As a clinician, educator, and administrator, I deal with a lot of poop – figuratively and literally. One of the most common problems I encounter is a pet with chronic gastrointestinal signs (e.g. vomiting, weight loss, diarrhea) and a concurrently low blood protein level. This is called a protein-losing enteropathy or PLE. This week I’ve dedicated some time to spreading information about this common clinical scenario. Happy reading!
Protein-Losing Enteropathy – What is it?
I like to keep things simple whenever possible. When it comes to blood protein – mostly proteins called albumin and globulins – there are three major reasons for this protein to decrease:
- Loss through the feces
- Loss through the urine
- Synthetic failure by liver
This week we’re focusing on #1. Any condition of the gastrointestinal tract that causes albumin to be lost in the feces is called a protein-losing enteropathy. Several dog breeds are over-represented, including soft-coated Wheaten terriers, Rottweilers, and Silky terriers. There are many potential causes of PLE in dogs and cats, and these can be easily categorized:
- Inflammatory bowel disease (IBD)
- Infectious Diseases – fungal (e.g.: histoplasmosis), parasites (e.g.: coccidia, giardia, hookworms, whipworms), pythiosis,
- Cancer (e.g.: lymphoma)
- Lymphangiectasia – an abnormality of lymph system vessels in the intestinal tract; some dog breeds (e.g.: Yorkshire terriers, Maltese, Norwegian lundehund) have a genetic predisposition to this condition
- Chronic intussusception – an anatomical abnormality characterized by the intestines telescoping on themselves
- Antibiotic responsive diarrhea
- Intestinal erosions & ulcerations
- Congestive heart failure
Below is a video of a Yorkshire Terrier undergoing a procedure called endoscopy. In the video, you will see gross changes consistent with lymphangiectasia. This patient was also diagnosed with concurrent inflammatory bowel disease (IBD).
Protein-Losing Enteropathy – What does it look like?
Classically, pets with protein-losing enteropathies have chronic and intermittent gastrointestinal signs like vomiting, diarrhea, weight loss, and/or reduced (or loss of) appetite. The signs may be subtle, and may even wax and wane. Interestingly some pets have no clinical signs, and the only abnormality is documenting low blood proteins.
Albumin is a major protein body in the body. It has many important functions. One of its vital jobs is to keep fluids in the appropriate places like inside the blood vessels. If you’re a science nerd like me, you’ll know this relationship is called the Gibbs-Donnan equilibrium. For those of you who are less science inclined, think about it like this. Albumin is like a water magnet. It keeps fluid in the blood vessels. When albumin is low, that “magnetic force” is reduced, and fluid can leave the vessels. The result? Swelling of the limbs and skin develops – this is called edema. Most commonly fluid accumulates in the abdominal fluid and between the lungs and body wall; these abnormalities are called peritoneal effusion and pleural effusion, respectively.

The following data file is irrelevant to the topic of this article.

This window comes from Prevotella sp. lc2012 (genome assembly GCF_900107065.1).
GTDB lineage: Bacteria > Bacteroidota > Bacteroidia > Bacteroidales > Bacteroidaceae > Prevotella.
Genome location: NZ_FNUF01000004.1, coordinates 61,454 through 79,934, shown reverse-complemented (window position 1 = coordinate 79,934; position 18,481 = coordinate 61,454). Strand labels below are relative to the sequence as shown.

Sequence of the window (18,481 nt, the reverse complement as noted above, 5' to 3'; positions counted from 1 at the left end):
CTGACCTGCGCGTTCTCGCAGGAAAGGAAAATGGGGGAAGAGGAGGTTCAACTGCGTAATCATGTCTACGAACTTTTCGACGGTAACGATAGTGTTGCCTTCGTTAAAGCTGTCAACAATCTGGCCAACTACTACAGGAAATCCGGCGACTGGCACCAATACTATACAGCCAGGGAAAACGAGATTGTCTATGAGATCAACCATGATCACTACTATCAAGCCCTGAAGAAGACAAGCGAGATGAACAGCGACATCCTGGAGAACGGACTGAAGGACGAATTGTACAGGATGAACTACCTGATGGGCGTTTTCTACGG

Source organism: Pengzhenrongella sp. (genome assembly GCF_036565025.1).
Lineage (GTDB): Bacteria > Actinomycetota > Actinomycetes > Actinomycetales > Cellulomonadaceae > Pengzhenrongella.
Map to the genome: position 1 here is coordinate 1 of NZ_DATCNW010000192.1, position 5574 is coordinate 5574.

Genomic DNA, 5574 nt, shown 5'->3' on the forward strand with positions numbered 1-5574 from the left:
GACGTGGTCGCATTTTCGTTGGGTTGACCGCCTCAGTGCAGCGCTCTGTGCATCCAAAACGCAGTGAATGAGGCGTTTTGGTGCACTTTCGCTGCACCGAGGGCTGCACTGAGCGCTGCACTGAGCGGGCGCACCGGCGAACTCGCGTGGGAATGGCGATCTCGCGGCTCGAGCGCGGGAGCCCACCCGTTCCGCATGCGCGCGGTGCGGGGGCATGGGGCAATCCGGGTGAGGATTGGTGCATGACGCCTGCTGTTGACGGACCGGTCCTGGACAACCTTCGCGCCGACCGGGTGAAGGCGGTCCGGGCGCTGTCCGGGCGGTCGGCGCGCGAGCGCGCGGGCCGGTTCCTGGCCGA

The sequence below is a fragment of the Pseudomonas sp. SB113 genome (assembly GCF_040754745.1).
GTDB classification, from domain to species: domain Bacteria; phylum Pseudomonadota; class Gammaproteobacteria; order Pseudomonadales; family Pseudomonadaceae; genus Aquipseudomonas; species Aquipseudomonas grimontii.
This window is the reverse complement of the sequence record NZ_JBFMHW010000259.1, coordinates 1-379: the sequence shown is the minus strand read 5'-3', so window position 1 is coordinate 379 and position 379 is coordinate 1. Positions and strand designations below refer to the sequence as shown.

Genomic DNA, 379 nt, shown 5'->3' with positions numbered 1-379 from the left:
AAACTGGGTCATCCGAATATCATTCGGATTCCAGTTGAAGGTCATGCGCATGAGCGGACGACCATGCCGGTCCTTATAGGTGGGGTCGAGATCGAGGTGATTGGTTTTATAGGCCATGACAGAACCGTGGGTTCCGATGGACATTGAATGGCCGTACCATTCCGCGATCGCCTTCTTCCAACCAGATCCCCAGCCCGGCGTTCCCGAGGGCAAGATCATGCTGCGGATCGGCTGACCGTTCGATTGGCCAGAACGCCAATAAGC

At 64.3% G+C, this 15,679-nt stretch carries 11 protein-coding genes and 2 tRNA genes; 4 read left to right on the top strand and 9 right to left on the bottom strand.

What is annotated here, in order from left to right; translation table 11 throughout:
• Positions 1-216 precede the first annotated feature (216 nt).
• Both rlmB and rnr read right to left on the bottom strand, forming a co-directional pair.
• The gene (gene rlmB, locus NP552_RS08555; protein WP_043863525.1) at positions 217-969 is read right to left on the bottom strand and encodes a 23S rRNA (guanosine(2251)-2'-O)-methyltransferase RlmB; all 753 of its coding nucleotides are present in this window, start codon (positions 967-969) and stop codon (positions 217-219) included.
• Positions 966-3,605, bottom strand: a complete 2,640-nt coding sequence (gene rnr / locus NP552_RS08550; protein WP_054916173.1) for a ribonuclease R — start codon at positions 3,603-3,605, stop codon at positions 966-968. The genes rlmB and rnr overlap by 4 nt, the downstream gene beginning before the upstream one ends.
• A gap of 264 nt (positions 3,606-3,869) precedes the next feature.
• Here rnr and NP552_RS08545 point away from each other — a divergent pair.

Protein-Losing Enteropathy – How is it diagnosed?
Veterinarians will perform some initial blood, urine, and fecal tests, most commonly a complete blood count (CBC), biochemical profile (CHEM), urinalysis (UA), and fecal tests to screen for intestinal parasites like Giardia spp. and Coccidia spp. Additional testing invariably needed, and will vary depending on your pet’s history and your geographic location. Possible supplemental tests are:
- ACTH stimulation test – to screen for hypoadrenocorticism | Addison’s disease
- Urine fungal screening – to search for histoplasmosis
- Cobalamin (Vitamin B12) & folate (Vitamin B9) measurement
- Testing for pancreatic inflammation (pancreatitis) and function (exocrine pancreatic inflammation)
- Alpha-1 protease inhibitor measurement – a special fecal test that can identify extra protein loss in feces
- Evaluation of peritoneal and/or pleural effusion
- Liver function testing (e.g.: serum bile acids, blood ammonia) to confirm normal ability to make protein
- Antithrombin level – a protein that is approximately the same size as albumin that can also be lost in feces; when levels are too low, a patient is at risk for development abnormal blood clots
- Chest and abdominal imaging (e.g.: x-rays, sonography)
- Gastrointestinal biopsies
Pet parents will likely find it helpful to partner with a board-certified veterinary internal medicine specialist to develop a logical and cost-effective diagnostic plan.
Protein-Losing Enteropathy – How is treated?
As you’ve figured out by this point, there are many types of PLEs. Each one is treated differently. Some problems can be cured. Most can’t be. A few are lethal. Thankfully, many can be medically managed successfully and chronically. I encourage pet parents to work closely with their family veterinarian, as well as to collaborate with a board-certified veterinary internal medicine specialist to ensure their fur babies receives the most appropriate therapies.
The take-away message about protein-losing enteropathy…
Proteins are very important. Unfortunately, many diseases can cause them to be lost in feces. Collectively, these problems are called protein losing enteropathies. With early diagnosis and effective treatment, most pets can live high quality lives.
To find a board-certified veterinary internal medicine specialist, please visit the American College of Veterinary Internal Medicine.
Wishing you wet-nosed kisses,